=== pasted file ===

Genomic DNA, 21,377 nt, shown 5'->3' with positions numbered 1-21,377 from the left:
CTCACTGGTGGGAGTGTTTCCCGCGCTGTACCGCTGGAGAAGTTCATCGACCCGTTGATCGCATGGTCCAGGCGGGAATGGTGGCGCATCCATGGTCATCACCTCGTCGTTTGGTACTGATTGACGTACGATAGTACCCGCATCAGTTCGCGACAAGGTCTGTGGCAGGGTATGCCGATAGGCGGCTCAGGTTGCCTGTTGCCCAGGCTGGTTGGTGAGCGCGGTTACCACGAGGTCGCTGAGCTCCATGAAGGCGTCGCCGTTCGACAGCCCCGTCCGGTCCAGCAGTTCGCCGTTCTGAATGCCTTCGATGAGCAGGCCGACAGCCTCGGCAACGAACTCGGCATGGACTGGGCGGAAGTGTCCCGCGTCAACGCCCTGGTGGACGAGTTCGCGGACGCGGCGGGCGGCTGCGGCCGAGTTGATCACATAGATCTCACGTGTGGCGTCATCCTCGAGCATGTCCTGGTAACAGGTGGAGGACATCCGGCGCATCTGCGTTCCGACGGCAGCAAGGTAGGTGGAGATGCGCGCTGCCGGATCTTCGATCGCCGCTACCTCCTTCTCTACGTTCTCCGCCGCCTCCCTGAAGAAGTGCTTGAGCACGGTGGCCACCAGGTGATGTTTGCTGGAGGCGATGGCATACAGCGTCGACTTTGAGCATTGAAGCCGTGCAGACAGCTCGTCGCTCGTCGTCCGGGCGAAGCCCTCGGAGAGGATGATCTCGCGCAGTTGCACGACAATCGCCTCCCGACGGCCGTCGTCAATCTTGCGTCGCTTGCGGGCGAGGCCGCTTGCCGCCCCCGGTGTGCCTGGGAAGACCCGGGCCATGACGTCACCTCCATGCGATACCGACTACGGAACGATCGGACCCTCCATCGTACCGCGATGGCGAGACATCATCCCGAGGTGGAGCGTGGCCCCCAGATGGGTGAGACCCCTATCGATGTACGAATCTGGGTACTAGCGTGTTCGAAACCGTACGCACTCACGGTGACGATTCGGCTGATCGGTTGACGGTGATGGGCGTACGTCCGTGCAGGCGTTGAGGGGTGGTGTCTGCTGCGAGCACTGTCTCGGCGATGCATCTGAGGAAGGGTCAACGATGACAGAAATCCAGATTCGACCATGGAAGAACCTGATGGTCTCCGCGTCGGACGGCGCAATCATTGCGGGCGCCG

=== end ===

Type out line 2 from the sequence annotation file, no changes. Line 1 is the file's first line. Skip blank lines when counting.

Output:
CTCACTGGTGGGAGTGTTTCCCGCGCTGTACCGCTGGAGAAGTTCATCGACCCGTTGATCGCATGGTCCAGGCGGGAATGGTGGCGCATCCATGGTCATCACCTCGTCGTTTGGTACTGATTGACGTACGATAGTACCCGCATCAGTTCGCGACAAGGTCTGTGGCAGGGTATGCCGATAGGCGGCTCAGGTTGCCTGTTGCCCAGGCTGGTTGGTGAGCGCGGTTACCACGAGGTCGCTGAGCTCCATGAAGGCGTCGCCGTTCGACAGCCCCGTCCGGTCCAGCAGTTCGCCGTTCTGAATGCCTTCGATGAGCAGGCCGACAGCCTCGGCAACGAACTCGGCATGGACTGGGCGGAAGTGTCCCGCGTCAACGCCCTGGTGGACGAGTTCGCGGACGCGGCGGGCGGCTGCGGCCGAGTTGATCACATAGATCTCACGTGTGGCGTCATCCTCGAGCATGTCCTGGTAACAGGTGGAGGACATCCGGCGCATCTGCGTTCCGACGGCAGCAAGGTAGGTGGAGATGCGCGCTGCCGGATCTTCGATCGCCGCTACCTCCTTCTCTACGTTCTCCGCCGCCTCCCTGAAGAAGTGCTTGAGCACGGTGGCCACCAGGTGATGTTTGCTGGAGGCGATGGCATACAGCGTCGACTTTGAGCATTGAAGCCGTGCAGACAGCTCGTCGCTCGTCGTCCGGGCGAAGCCCTCGGAGAGGATGATCTCGCGCAGTTGCACGACAATCGCCTCCCGACGGCCGTCGTCAATCTTGCGTCGCTTGCGGGCGAGGCCGCTTGCCGCCCCCGGTGTGCCTGGGAAGACCCGGGCCATGACGTCACCTCCATGCGATACCGACTACGGAACGATCGGACCCTCCATCGTACCGCGATGGCGAGACATCATCCCGAGGTGGAGCGTGGCCCCCAGATGGGTGAGACCCCTATCGATGTACGAATCTGGGTACTAGCGTGTTCGAAACCGTACGCACTCACGGTGACGATTCGGCTGATCGGTTGACGGTGATGGGCGTACGTCCGTGCAGGCGTTGAGGGGTGGTGTCTGCTGCGAGCACTGTCTCGGCGATGCATCTGAGGAAGGGTCAACGATGACAGAAATCCAGATTCGACCATGGAAGAACCTGATGGTCTCCGCGTCGGACGGCGCAATCATTGCGGGCGCCG